Twelve members of the U.S. House of Representatives, including two from Colorado, are publicly pushing back against a federal bill that would give legal cannabis businesses access to banking services.
In a Feb. 13 letter sent to Mike Crapo, chairman of the Senate Committee on Banking, Housing and Urban Affairs, Reps. Ken Buck, R-Windsor, Doug Lamborn, R-Colorado Springs, and 10 other Republican representatives applauded the chairman’s concerns about the Secure and Fair Enforcement (SAFE) Banking Act and urged him to “stand strong” in his assessment of the risks posed by allowing dispensaries, cultivations and other businesses access to the federal banking system.
“We have reservations with the unprecedented approach of allowing banking access for a Schedule I drug, in addition to increasing investment in marijuana enterprises even as they remain federally illegal,” the representatives wrote. Their primary concerns include addressing marijuana potency, impaired driving and the continued effects of the vaping crisis, they added.
The SAFE Banking Act, championed by Colorado Democratic Rep. Ed Perlmutter and Republican Sen. Cory Gardner, passed the House last September by a vote of 321-103. The 12 representatives who wrote the recent letter to Crapo voted against it. They sent the letter in response to advocates who are pushing for the Senate to vote on the legislation soon.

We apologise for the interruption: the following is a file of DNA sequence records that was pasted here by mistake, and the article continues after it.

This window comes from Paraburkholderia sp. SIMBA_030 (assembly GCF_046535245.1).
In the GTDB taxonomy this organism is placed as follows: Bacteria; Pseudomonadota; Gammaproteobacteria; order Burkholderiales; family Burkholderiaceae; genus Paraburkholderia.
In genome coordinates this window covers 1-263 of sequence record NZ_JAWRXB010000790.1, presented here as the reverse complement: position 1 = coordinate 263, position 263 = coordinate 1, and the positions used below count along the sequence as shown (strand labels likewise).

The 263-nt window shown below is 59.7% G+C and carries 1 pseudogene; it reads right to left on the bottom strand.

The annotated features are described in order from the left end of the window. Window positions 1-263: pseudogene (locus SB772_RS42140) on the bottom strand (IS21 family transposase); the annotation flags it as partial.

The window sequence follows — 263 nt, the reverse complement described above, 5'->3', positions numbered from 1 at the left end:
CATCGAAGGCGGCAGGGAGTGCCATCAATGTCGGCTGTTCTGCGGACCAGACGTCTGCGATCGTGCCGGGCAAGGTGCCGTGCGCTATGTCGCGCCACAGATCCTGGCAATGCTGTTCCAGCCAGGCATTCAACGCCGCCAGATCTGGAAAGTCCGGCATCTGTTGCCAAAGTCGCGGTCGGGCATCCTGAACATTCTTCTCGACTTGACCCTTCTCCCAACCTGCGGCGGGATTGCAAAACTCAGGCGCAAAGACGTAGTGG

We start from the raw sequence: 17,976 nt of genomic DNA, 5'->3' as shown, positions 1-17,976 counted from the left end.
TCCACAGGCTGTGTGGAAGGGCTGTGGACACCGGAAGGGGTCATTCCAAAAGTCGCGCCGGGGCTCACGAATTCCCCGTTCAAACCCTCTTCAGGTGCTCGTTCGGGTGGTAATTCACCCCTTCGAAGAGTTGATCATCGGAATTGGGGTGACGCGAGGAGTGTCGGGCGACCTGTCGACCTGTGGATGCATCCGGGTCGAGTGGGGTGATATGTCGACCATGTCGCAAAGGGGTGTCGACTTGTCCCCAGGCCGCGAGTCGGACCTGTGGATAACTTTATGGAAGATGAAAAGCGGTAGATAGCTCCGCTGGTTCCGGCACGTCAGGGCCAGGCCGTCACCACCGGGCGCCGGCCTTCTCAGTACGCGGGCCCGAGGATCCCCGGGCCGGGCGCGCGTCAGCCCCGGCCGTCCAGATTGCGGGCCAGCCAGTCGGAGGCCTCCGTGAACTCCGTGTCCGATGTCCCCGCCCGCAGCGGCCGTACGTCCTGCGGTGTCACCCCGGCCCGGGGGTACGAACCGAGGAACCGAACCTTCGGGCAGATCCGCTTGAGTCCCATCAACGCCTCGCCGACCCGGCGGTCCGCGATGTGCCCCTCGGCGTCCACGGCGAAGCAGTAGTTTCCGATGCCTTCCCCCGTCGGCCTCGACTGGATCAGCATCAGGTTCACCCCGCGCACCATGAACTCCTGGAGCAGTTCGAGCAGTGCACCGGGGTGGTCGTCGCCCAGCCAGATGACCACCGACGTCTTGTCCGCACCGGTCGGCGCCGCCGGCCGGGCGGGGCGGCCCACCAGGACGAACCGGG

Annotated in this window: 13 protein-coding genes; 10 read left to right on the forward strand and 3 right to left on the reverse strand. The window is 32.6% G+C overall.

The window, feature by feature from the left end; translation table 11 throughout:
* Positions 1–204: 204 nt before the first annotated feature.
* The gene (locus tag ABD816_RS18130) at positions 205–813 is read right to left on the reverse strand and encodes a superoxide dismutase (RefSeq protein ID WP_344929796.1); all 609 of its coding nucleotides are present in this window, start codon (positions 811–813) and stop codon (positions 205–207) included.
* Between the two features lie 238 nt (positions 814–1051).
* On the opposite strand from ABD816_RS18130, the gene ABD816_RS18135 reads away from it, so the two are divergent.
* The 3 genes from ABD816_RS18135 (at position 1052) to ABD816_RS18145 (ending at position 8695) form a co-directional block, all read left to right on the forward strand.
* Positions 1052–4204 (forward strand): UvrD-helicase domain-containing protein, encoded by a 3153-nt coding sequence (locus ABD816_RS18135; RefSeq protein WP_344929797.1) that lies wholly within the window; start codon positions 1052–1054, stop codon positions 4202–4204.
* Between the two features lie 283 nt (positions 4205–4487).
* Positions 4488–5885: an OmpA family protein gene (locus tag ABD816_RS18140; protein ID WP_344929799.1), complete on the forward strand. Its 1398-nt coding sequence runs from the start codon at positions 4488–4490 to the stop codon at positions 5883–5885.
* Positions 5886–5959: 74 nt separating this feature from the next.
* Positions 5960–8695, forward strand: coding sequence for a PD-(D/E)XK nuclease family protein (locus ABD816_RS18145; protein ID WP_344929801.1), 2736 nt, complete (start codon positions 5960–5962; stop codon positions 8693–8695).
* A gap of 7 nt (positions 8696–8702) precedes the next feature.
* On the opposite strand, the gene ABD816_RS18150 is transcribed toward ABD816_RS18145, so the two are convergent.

In his comments published Dec. 18, Crapo recommended adding public health and safety requirements to the legislation, such as requiring potency disclosures and a potential 2% THC limit on products before allowing banks to do business with cannabis companies, and rules for preventing “bad actors” from laundering money through banks.
“The SAFE Banking Act jeopardizes public safety by legitimizing banking access for a Schedule I drug,” Buck said in a statement. “It is important that we continue to tread lightly and consider public health concerns that surround the marijuana industry.”
Earlier this month, Colorado Gov. Jared Polis unveiled an initiative to entice more state-chartered banks and credit unions to offer services to cannabis businesses, stating the lack of banking opportunities poses both economic and public safety threats. Burglary is the most common crime at marijuana dispensaries and cultivations, and experts say it’s because they are forced to deal in cash.
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